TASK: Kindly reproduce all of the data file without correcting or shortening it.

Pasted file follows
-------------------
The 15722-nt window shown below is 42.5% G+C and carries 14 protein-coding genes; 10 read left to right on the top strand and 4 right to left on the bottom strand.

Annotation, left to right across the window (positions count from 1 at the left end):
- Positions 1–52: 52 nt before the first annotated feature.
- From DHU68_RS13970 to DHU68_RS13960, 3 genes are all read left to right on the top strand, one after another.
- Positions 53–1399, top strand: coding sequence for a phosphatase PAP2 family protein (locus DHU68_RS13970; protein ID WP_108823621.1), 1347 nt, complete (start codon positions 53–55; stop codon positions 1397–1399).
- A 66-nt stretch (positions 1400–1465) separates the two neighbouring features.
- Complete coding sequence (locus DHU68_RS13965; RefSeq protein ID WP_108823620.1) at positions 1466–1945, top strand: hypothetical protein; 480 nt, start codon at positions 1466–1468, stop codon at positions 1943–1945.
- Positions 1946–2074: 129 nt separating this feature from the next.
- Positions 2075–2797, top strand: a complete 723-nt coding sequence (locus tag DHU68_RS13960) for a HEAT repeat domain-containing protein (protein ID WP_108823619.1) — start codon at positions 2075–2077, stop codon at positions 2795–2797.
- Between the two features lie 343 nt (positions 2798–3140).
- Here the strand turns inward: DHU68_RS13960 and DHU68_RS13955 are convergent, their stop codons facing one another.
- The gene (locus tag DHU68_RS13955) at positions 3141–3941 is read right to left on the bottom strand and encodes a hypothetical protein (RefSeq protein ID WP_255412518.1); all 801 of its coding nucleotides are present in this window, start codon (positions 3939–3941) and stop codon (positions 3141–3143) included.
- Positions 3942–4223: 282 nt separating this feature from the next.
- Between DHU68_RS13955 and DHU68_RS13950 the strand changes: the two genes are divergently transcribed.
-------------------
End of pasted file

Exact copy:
The 15722-nt window shown below is 42.5% G+C and carries 14 protein-coding genes; 10 read left to right on the top strand and 4 right to left on the bottom strand.

Annotation, left to right across the window (positions count from 1 at the left end):
- Positions 1–52: 52 nt before the first annotated feature.
- From DHU68_RS13970 to DHU68_RS13960, 3 genes are all read left to right on the top strand, one after another.
- Positions 53–1399, top strand: coding sequence for a phosphatase PAP2 family protein (locus DHU68_RS13970; protein ID WP_108823621.1), 1347 nt, complete (start codon positions 53–55; stop codon positions 1397–1399).
- A 66-nt stretch (positions 1400–1465) separates the two neighbouring features.
- Complete coding sequence (locus DHU68_RS13965; RefSeq protein ID WP_108823620.1) at positions 1466–1945, top strand: hypothetical protein; 480 nt, start codon at positions 1466–1468, stop codon at positions 1943–1945.
- Positions 1946–2074: 129 nt separating this feature from the next.
- Positions 2075–2797, top strand: a complete 723-nt coding sequence (locus tag DHU68_RS13960) for a HEAT repeat domain-containing protein (protein ID WP_108823619.1) — start codon at positions 2075–2077, stop codon at positions 2795–2797.
- Between the two features lie 343 nt (positions 2798–3140).
- Here the strand turns inward: DHU68_RS13960 and DHU68_RS13955 are convergent, their stop codons facing one another.
- The gene (locus tag DHU68_RS13955) at positions 3141–3941 is read right to left on the bottom strand and encodes a hypothetical protein (RefSeq protein ID WP_255412518.1); all 801 of its coding nucleotides are present in this window, start codon (positions 3939–3941) and stop codon (positions 3141–3143) included.
- Positions 3942–4223: 282 nt separating this feature from the next.
- Between DHU68_RS13955 and DHU68_RS13950 the strand changes: the two genes are divergently transcribed.